DISCUSSION PROVIDES AN OPPORTUNITY TO RESET THE AGENDA FOR THE WELSH LANGUAGE.

Dyfodol i’r Iaith welcomes the discussions currently taking place between Labour and Plaid Cymru and hopes that this will provide an opportunity to reset the agenda in terms of policies to support the Welsh language.

Heini Gruffudd, the organisation’s Chair said:

“We will be encouraging both parties to regard these discussions as an opportunity to consider the true needs of the Welsh language in order to meet the target of creating a million Welsh speakers.”

Among their priorities, the organisation calls upon both parties to:

  • Elevate the status of the Welsh Language Division within Government
  • Extend Welsh language medium education and introduce an ambitious Welsh language training programme for education workers
  • Draw up a Planning policy which protects the language and addresses the housing crisis
  • Act urgently to implement the recommendations of Dr Simon Brooks’s report on
  • Develop the Arfor scheme which aims to promote Welsh and develop the economy of the language’s heartlands
  • Extend the use of the Welsh language within the workplace
  • Strengthen the language’s status within the private sector

And finally, and with no cost implications at all –

  • Increase the use of the Welsh language within the Senedd, including leaders and ministers.

DYFODOL’S RESPONSE TO THE GOVERNMENT’S PLANS FOR SECOND HOMES

Dyfodol i’r Iaith has welcomed the Welsh Government’s commitment to tackling the housing crisis which is threatening the viability of the Welsh language within so many communities. The organisation is keen to emphasise however that the Government’s scheme must introduce a new use class for second homes, an option that is currently unavailable.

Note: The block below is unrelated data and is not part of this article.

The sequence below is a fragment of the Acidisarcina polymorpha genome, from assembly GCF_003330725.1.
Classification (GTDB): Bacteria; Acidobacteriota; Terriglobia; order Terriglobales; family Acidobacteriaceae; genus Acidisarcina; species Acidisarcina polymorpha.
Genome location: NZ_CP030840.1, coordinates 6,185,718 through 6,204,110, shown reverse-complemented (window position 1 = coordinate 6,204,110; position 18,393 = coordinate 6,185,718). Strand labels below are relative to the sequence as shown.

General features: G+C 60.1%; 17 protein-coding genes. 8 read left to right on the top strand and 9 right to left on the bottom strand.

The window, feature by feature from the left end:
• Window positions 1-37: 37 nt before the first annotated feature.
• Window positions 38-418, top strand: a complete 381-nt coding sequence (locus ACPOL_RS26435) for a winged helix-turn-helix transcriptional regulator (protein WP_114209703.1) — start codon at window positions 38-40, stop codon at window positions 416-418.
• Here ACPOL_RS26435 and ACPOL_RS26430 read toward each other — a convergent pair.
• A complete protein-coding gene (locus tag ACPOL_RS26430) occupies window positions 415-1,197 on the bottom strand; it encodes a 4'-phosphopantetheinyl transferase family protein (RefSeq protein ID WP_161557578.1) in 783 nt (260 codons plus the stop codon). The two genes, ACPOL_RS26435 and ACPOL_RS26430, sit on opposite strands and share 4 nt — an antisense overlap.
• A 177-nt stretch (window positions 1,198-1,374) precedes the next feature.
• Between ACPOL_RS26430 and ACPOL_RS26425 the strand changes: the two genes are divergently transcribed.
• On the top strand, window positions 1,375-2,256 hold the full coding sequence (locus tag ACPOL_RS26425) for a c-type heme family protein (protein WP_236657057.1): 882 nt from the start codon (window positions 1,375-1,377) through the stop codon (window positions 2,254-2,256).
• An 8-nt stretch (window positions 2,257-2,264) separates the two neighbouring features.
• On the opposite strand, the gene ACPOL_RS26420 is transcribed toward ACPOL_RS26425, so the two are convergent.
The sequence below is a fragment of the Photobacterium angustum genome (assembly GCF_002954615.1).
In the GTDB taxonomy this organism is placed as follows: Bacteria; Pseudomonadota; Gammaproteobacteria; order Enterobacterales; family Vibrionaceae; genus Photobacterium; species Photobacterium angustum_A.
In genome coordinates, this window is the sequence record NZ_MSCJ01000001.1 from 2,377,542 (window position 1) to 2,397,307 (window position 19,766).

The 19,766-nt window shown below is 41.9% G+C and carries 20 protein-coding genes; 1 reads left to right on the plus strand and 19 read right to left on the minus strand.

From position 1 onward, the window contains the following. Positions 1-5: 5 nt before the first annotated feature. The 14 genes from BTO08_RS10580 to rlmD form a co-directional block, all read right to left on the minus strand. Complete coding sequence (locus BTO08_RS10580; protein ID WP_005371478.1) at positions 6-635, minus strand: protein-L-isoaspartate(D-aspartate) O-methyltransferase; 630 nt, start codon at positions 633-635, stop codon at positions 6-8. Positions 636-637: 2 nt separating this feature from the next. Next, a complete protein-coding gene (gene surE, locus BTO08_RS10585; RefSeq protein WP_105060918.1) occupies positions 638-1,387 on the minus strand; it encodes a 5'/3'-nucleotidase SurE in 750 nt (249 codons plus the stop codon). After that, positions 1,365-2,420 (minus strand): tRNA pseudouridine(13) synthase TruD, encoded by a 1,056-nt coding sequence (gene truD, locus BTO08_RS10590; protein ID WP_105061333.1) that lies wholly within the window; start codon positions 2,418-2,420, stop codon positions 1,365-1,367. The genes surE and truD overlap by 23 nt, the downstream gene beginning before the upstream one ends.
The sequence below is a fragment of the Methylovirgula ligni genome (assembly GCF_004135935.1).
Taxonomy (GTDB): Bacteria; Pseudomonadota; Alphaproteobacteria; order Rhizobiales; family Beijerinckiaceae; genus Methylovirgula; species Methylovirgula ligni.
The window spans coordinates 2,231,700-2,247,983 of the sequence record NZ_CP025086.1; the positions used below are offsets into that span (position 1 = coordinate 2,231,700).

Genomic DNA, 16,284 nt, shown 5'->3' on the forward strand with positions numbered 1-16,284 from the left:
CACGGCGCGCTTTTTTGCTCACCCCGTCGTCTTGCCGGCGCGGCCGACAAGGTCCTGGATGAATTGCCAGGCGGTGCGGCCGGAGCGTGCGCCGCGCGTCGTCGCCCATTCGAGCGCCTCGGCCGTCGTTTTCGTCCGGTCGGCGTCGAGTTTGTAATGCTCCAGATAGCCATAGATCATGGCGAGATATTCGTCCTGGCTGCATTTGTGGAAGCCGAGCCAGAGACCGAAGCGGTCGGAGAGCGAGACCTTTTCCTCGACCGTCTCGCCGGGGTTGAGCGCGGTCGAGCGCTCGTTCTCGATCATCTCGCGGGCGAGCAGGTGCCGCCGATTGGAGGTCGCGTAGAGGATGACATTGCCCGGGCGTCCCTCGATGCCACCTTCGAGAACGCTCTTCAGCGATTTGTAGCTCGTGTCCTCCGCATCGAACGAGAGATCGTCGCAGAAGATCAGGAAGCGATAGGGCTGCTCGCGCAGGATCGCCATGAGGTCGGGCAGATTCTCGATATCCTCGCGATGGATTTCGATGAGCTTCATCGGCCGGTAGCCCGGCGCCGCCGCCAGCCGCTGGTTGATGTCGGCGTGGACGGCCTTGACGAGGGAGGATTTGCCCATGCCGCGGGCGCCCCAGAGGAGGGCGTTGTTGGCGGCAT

Heini Gruffudd, Dyfodol’s Chair said:

“We hope that the pilot scheme will be a positive development, but if we are to ensure a good outcome, the Government must, in line with Dr Simon Brooks’s recommendation, allocate a new use class for second homes as part of the trial. Following this, it would be possible to set restrictions on turning permanent dwellings into second homes and ultimately, restrict the number of second homes within those communities where the problem is at its worst.”

In the meantime, Dyfodol also calls upon the Government to adopt a comprehensive response to the crisis, and to urgently press on with social housing schemes and equity schemes to help local people to buy homes within their own communities.

 

ENCOURAGING YOUNG PEOPLE TO STAY AND WORK IN WALES

Welsh-language movement Dyfodol I’r Iaith has backed a call by economist Gerald Holtham for policies aimed at encouragining young people to remain and work in Wales.

Dyfodol states, “The constant haemorrhage of young people from wales, especially from western areas, saps the energy of Welsh-speaking communities and undermines hopes for the revitalisation of the language.”

In article in Welsh language monthly Barn, Professor Holtham draws attention to the fact that Wales suffered a net loss of people aged 15-29 years between 2001 abd 2019. The total population increased by 107,000 over the same period through inward migration mainly of older people.

Says Dyfodol, “This imbalance is certain to be greater in the Western regions. We need robust, immediate action to stem the loss. That is why we support Professor Holtham’s call for implementing a package of measures to make Wales an attractive country for young people to live and create a livelihood, including:

  • Further and higher education to be free for students who remain and work in Wales for five years after graduating
  • Write off current debts for students who start a business in Wales, along with mentoring support”

Professor Holtham also calls for assistance for young people to obtain housing and to limit the growth of second homes to reduce the price of houses in districts like Gwynedd.

Concerning the Professor’s suggestion that young people from outside Wales should be attracted here to develop businesses Dyfodol recognises the economic case for this but insists support should be conditional on a commitment to learn Welsh, especially in the western regions.

Dyfodol also reaffirms its support for

  • Establishing Arfor, a public Agency specifically for the West which would combine a sustainable development remit with language planning to grow the Welsh language
  • Implementing the recommendation of the Seimon Brooks report on holiday homes